API Design Principles

Some super brief notes I made about API design:


  • It's more of an art than a science
  • RESTful (REpresentational State Transfer) API design is an architectural style.
  • Alternative API architectures:
    • SOAP (Simple Object Access Protocol) is a heavier style.
    • GraphQL - doesnt overfetch. Graph query language made by Facebook.
  • APIs are everywhere (not just web APIs). They're an abstraction that hides an implementation. Django model managers are an API (and also part of Django's ORM), JavaScript is an API, etc.


  • Web APIs (all REST APIs?) expose a databases to clients
  • A rest api is a URL route (endpoint) that returns JSON or XML.
  • POST, GET, PUT, PATCH, DELETE, corresponds to Create, Read, Update/Replace, Update/Modify, Delete (HTTP methods correspond to CRUD methods)
    • PUT (create or update) is idempotent, POST is not idempotent (keep on creating, updating)
    • PATCH - partial update
    • GET, HEAD, OPTIONS and TRACE methods are idempotent cos they are only designed for retrieving data.
    • DELETE
    • HEAD - almost identical to GET, but without any body. Good for checking what a request would return, i.e. Before downloading a large amount of data,
    • OPTIONS - returns data describing what other methods and operations the server supports at the given URL. More loosely defined than other verbs.

Qualitative Advice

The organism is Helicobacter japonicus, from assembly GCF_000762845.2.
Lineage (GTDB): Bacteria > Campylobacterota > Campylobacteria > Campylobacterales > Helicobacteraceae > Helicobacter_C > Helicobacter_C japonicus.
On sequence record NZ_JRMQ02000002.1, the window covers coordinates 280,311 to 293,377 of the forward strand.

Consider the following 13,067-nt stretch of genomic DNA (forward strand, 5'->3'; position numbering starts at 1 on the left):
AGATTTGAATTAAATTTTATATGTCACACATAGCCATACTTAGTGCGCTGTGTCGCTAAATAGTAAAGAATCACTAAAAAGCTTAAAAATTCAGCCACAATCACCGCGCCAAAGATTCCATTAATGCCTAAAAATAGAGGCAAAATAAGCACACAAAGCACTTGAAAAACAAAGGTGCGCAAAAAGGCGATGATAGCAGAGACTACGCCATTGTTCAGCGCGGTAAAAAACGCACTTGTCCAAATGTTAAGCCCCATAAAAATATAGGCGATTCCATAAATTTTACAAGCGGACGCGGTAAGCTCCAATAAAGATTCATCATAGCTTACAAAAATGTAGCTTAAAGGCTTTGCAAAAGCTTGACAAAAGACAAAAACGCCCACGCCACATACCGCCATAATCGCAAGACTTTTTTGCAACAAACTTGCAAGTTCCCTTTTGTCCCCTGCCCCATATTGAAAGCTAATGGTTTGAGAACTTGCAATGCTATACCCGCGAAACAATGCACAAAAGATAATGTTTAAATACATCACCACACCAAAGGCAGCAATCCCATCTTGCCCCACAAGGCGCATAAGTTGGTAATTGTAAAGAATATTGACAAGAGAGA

• Use HTTP verbs to make requests more meaningful
  • Use sensible resource names. Naming things is hard, so think about this a bit before starting.
    • Use identifiers in your URLs, not the query string.
      • Good: /users/12345
      • Poor: /api?type=user&id=23
  • Use the hierarchical structure of the URL to imply the structure of the API.
  • Design (names and structure of things) for the user/client, not for the database.
    • Resource names should be nouns not verbs
    • Use plurals consistently, not collection verbiage. Good: customers/123 Bad: customer_list/123
    • Use case-insensitivity.
    • Use camel case or snake case consistency
    • Short is better than long, but be clear
    • Spend time on design before writing code
  • Use HTTP response codes to indicate status
  • Prefer JSON over XML. (Hotline does HTML..)
  • XML requires schemas for validation and namespaces. Don’t support this complexity at the beginning (or ever) unless required. If it is required, make the XML as similar to JSON as possible.
  • Put links in the HTTP link header, or use a JSON representation of this.
  • Use the HTTP location header to contain a link on resource creation, or for GET with pagination, use first, last, next, prev.
  • Connectedness - return links in the response which link to useful resources. At minimum, a link to show how the data was received, or posted.
  • Idempotence - clients making the same repeated requests create the same result on the server side. I.e. making repeated requests has the same result as making a similar request, server side. On the client side, a response code may change, of course.